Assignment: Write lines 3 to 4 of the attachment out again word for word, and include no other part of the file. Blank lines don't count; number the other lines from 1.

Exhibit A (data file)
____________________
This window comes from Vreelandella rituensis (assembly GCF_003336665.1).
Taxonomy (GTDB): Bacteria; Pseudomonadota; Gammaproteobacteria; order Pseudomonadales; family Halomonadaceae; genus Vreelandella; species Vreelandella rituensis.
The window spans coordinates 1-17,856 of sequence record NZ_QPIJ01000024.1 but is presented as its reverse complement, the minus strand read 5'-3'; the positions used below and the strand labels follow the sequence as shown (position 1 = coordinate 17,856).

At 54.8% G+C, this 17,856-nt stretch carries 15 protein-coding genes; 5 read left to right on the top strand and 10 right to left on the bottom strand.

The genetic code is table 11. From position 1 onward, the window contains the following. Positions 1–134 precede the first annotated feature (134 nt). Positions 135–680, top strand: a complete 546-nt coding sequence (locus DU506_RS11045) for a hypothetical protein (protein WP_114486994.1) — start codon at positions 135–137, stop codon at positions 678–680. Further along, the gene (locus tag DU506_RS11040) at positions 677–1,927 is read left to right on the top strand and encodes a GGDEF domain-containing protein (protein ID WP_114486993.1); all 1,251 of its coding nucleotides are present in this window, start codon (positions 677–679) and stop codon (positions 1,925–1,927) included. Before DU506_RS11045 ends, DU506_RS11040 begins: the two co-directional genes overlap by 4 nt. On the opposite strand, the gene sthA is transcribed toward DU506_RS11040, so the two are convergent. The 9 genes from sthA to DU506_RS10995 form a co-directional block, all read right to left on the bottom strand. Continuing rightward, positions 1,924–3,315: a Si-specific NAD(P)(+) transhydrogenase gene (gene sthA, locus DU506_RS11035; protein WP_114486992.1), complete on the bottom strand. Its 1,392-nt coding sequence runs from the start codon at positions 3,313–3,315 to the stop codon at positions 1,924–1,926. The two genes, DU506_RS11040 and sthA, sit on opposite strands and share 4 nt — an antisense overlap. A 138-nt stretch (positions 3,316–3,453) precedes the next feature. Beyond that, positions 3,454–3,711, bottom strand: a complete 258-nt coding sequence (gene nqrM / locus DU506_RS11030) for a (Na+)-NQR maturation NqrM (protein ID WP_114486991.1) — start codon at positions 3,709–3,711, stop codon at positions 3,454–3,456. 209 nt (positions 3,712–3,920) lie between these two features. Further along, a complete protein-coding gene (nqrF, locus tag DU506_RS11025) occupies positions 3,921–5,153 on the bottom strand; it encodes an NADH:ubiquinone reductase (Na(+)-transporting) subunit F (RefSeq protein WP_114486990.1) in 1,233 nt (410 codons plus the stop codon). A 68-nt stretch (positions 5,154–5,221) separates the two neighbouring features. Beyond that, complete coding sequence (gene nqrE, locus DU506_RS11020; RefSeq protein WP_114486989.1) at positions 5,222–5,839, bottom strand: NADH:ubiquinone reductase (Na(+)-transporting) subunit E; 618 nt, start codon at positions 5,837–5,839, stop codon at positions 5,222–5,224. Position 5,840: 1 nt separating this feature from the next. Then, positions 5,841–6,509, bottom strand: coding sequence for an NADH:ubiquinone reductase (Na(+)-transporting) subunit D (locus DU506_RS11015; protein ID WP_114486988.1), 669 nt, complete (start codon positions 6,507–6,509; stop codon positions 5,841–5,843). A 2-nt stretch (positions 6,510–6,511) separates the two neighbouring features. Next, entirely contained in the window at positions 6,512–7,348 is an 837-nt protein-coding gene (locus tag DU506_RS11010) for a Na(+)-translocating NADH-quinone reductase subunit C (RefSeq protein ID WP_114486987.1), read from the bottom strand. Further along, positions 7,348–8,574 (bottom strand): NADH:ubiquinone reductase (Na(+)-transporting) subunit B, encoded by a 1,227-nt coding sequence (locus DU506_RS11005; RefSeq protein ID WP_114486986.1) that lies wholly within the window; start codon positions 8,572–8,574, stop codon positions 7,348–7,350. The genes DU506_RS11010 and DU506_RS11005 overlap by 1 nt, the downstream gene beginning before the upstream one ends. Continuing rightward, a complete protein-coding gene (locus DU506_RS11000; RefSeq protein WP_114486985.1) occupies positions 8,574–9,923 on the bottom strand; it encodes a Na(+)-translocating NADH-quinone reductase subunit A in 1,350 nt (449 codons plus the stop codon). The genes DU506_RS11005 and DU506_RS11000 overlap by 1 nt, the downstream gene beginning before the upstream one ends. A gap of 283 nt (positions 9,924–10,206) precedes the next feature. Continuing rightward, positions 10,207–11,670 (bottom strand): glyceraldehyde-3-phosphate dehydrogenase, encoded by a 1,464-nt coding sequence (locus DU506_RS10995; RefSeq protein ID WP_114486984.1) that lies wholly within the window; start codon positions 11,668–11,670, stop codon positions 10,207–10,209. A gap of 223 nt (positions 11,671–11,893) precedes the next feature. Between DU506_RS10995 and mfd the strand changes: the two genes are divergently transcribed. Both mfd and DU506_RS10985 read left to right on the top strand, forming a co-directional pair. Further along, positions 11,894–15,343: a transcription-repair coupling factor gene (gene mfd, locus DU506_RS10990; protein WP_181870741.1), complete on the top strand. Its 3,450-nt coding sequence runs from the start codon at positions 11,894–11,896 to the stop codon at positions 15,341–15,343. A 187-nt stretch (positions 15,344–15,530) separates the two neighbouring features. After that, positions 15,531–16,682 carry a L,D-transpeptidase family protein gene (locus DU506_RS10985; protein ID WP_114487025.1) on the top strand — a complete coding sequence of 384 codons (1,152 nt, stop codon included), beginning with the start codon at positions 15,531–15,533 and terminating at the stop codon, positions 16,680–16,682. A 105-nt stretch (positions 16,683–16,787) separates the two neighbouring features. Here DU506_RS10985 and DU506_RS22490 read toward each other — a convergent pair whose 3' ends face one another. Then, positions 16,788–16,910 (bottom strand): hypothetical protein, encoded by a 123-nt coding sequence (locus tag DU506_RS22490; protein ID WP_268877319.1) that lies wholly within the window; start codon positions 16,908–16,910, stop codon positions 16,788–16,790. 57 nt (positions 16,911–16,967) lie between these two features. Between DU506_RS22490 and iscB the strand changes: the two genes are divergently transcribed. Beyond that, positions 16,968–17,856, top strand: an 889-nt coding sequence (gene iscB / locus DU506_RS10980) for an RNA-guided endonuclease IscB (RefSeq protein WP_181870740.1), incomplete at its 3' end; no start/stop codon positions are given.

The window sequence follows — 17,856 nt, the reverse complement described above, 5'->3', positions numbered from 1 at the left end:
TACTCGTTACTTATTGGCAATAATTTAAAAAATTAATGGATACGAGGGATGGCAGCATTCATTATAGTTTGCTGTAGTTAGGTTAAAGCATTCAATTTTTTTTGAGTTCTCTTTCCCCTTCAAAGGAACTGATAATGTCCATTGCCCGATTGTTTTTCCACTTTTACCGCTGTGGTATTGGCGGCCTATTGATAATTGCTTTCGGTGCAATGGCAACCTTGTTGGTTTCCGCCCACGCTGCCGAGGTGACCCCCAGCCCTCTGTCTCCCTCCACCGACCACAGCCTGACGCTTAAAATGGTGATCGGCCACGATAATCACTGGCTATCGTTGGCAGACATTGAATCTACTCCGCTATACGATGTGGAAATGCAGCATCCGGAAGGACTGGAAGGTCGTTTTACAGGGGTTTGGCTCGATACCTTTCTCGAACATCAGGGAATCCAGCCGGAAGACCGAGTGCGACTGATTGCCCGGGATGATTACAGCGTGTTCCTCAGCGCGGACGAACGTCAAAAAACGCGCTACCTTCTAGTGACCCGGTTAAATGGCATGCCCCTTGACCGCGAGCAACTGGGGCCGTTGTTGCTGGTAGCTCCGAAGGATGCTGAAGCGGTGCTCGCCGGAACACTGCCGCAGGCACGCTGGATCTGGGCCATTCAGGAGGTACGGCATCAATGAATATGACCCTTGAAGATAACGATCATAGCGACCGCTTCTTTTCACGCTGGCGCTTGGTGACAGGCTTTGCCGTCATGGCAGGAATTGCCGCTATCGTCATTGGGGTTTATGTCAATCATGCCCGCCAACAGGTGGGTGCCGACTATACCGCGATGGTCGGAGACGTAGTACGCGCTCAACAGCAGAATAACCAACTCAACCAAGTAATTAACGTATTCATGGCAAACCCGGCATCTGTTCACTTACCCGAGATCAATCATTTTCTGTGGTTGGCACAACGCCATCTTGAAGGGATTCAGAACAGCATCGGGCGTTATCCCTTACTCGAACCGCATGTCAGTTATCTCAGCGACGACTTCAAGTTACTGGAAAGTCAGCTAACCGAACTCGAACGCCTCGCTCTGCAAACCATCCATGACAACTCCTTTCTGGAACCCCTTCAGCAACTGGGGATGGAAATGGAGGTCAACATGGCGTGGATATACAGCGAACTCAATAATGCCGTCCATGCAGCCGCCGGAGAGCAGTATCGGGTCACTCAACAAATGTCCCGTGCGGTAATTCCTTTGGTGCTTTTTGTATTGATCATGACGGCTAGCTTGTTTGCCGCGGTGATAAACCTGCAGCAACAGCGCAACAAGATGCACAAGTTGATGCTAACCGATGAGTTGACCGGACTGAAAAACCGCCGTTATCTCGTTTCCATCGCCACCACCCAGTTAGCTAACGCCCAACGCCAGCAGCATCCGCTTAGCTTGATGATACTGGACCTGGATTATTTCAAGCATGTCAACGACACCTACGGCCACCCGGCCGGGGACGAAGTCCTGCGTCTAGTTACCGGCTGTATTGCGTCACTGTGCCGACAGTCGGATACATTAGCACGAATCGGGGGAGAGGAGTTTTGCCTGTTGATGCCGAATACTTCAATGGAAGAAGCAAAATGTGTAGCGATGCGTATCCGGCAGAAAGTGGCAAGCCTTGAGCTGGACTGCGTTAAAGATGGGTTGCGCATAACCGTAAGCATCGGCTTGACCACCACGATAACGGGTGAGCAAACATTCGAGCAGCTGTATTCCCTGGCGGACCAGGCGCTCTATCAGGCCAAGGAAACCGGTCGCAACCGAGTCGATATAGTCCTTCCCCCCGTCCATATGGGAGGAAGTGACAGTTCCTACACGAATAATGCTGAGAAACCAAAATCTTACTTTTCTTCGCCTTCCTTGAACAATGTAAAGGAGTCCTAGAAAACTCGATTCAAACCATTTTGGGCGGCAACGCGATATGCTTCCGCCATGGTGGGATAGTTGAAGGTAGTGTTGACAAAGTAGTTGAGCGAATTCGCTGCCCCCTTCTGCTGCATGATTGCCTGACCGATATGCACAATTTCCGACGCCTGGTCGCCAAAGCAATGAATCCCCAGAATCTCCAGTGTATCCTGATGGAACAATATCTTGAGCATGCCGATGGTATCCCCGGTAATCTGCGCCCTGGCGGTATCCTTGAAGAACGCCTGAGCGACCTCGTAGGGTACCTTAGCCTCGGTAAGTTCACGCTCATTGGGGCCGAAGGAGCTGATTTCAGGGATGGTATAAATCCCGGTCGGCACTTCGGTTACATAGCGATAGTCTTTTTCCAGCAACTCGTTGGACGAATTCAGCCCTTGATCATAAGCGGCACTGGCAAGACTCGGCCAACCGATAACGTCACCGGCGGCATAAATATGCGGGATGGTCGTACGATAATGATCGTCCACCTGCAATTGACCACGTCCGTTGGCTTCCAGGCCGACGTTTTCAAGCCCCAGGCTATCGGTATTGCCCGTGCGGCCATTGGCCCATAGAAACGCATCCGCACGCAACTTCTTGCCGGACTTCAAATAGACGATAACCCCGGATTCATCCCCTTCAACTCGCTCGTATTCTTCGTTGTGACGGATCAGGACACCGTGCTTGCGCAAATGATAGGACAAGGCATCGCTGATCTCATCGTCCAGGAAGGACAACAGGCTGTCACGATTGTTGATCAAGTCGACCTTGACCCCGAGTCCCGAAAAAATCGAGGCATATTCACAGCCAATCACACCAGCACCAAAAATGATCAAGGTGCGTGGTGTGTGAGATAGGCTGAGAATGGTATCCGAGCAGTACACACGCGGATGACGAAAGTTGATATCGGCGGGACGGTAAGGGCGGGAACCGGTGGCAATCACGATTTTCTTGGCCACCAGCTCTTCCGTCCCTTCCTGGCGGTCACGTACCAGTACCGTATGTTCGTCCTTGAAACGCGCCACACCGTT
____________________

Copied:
The window spans coordinates 1-17,856 of sequence record NZ_QPIJ01000024.1 but is presented as its reverse complement, the minus strand read 5'-3'; the positions used below and the strand labels follow the sequence as shown (position 1 = coordinate 17,856).

At 54.8% G+C, this 17,856-nt stretch carries 15 protein-coding genes; 5 read left to right on the top strand and 10 right to left on the bottom strand.